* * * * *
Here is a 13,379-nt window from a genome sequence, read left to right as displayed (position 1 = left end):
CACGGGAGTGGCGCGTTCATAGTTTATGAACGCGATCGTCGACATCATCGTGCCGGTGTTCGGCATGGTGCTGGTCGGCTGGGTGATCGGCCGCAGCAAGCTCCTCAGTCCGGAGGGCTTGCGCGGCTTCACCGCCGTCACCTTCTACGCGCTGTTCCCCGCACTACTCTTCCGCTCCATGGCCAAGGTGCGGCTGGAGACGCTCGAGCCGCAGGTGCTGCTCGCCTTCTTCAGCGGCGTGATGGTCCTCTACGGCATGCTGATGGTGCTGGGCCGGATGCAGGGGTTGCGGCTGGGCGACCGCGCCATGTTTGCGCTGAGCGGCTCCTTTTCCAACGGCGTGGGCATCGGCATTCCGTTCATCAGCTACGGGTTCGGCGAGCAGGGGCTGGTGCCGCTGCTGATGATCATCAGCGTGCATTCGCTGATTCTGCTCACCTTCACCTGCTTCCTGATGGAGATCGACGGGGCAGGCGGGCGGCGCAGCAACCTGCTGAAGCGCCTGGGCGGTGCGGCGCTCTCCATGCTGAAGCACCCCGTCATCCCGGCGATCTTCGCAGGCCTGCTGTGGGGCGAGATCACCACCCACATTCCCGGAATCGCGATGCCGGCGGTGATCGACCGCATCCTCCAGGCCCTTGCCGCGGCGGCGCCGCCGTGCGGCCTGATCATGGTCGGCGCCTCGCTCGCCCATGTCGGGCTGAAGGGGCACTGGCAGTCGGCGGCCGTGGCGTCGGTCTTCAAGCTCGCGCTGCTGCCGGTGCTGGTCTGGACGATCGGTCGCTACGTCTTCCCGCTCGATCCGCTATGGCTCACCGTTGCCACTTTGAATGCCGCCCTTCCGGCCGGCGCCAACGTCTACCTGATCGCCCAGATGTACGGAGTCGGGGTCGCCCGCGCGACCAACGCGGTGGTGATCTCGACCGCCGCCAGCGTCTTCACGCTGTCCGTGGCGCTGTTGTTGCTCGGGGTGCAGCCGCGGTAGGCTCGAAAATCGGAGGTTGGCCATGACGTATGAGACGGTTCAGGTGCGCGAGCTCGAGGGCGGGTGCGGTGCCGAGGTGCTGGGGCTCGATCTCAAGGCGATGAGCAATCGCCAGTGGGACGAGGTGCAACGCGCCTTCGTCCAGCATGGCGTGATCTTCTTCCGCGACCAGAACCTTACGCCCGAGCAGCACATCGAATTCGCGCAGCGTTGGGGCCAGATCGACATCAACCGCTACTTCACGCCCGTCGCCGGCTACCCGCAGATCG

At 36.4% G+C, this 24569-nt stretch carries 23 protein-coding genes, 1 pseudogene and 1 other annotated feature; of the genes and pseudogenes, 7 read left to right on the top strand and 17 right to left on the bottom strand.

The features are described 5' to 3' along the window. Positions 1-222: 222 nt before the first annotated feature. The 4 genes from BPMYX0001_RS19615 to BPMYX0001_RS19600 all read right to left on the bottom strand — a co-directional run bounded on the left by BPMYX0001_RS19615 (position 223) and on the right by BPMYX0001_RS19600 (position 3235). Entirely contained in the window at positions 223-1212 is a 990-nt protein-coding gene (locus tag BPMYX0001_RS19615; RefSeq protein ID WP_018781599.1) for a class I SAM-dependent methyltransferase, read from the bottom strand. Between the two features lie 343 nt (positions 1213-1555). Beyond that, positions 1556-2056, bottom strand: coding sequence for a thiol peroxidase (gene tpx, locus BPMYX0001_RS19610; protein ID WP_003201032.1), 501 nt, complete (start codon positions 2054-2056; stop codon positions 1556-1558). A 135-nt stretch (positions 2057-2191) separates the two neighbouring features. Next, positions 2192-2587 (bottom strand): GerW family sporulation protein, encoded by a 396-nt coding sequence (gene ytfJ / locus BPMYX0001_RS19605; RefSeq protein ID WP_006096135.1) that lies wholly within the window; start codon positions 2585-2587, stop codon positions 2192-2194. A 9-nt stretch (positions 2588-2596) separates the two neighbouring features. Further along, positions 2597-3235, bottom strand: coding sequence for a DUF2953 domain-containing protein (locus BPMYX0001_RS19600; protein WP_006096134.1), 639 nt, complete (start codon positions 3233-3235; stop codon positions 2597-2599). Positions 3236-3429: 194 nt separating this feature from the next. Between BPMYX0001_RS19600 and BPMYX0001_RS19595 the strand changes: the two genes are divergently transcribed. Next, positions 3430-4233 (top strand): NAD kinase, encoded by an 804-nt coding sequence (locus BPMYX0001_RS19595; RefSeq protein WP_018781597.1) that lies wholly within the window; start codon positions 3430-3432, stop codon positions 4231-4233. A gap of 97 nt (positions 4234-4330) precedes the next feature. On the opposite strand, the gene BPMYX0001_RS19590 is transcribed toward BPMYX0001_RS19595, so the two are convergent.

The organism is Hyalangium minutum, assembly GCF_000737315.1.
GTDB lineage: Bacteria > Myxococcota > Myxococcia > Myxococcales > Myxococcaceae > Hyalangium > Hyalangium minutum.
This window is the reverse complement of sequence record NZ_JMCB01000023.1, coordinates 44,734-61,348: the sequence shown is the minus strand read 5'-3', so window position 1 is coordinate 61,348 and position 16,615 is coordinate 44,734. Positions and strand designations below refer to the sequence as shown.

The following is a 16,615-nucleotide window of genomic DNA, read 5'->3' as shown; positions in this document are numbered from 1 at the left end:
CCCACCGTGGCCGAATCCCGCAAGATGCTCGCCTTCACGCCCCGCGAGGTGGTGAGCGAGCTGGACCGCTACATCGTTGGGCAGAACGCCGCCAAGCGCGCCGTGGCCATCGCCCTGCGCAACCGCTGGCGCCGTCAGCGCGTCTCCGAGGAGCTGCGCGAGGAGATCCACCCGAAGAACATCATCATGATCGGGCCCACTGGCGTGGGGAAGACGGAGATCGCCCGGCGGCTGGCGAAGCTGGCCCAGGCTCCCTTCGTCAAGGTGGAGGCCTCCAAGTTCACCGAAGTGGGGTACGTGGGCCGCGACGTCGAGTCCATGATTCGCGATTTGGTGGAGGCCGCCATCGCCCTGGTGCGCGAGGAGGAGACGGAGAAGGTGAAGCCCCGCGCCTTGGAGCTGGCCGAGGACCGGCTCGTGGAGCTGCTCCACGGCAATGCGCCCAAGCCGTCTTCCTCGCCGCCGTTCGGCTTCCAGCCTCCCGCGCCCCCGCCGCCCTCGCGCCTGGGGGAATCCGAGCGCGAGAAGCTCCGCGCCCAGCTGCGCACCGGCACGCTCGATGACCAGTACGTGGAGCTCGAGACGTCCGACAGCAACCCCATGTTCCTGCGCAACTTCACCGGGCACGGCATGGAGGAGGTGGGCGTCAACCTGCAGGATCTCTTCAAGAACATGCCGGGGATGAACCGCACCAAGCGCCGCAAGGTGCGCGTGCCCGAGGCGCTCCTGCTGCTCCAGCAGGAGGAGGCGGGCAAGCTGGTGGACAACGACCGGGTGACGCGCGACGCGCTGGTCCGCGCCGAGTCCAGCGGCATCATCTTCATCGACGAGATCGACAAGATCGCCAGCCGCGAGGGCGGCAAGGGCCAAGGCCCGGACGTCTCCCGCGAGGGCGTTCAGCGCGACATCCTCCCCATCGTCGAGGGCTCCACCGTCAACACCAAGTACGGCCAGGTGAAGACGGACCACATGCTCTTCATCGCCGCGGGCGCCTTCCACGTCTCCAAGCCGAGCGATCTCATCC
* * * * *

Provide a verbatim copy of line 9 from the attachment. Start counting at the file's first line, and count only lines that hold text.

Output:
CCCACCGTGGCCGAATCCCGCAAGATGCTCGCCTTCACGCCCCGCGAGGTGGTGAGCGAGCTGGACCGCTACATCGTTGGGCAGAACGCCGCCAAGCGCGCCGTGGCCATCGCCCTGCGCAACCGCTGGCGCCGTCAGCGCGTCTCCGAGGAGCTGCGCGAGGAGATCCACCCGAAGAACATCATCATGATCGGGCCCACTGGCGTGGGGAAGACGGAGATCGCCCGGCGGCTGGCGAAGCTGGCCCAGGCTCCCTTCGTCAAGGTGGAGGCCTCCAAGTTCACCGAAGTGGGGTACGTGGGCCGCGACGTCGAGTCCATGATTCGCGATTTGGTGGAGGCCGCCATCGCCCTGGTGCGCGAGGAGGAGACGGAGAAGGTGAAGCCCCGCGCCTTGGAGCTGGCCGAGGACCGGCTCGTGGAGCTGCTCCACGGCAATGCGCCCAAGCCGTCTTCCTCGCCGCCGTTCGGCTTCCAGCCTCCCGCGCCCCCGCCGCCCTCGCGCCTGGGGGAATCCGAGCGCGAGAAGCTCCGCGCCCAGCTGCGCACCGGCACGCTCGATGACCAGTACGTGGAGCTCGAGACGTCCGACAGCAACCCCATGTTCCTGCGCAACTTCACCGGGCACGGCATGGAGGAGGTGGGCGTCAACCTGCAGGATCTCTTCAAGAACATGCCGGGGATGAACCGCACCAAGCGCCGCAAGGTGCGCGTGCCCGAGGCGCTCCTGCTGCTCCAGCAGGAGGAGGCGGGCAAGCTGGTGGACAACGACCGGGTGACGCGCGACGCGCTGGTCCGCGCCGAGTCCAGCGGCATCATCTTCATCGACGAGATCGACAAGATCGCCAGCCGCGAGGGCGGCAAGGGCCAAGGCCCGGACGTCTCCCGCGAGGGCGTTCAGCGCGACATCCTCCCCATCGTCGAGGGCTCCACCGTCAACACCAAGTACGGCCAGGTGAAGACGGACCACATGCTCTTCATCGCCGCGGGCGCCTTCCACGTCTCCAAGCCGAGCGATCTCATCC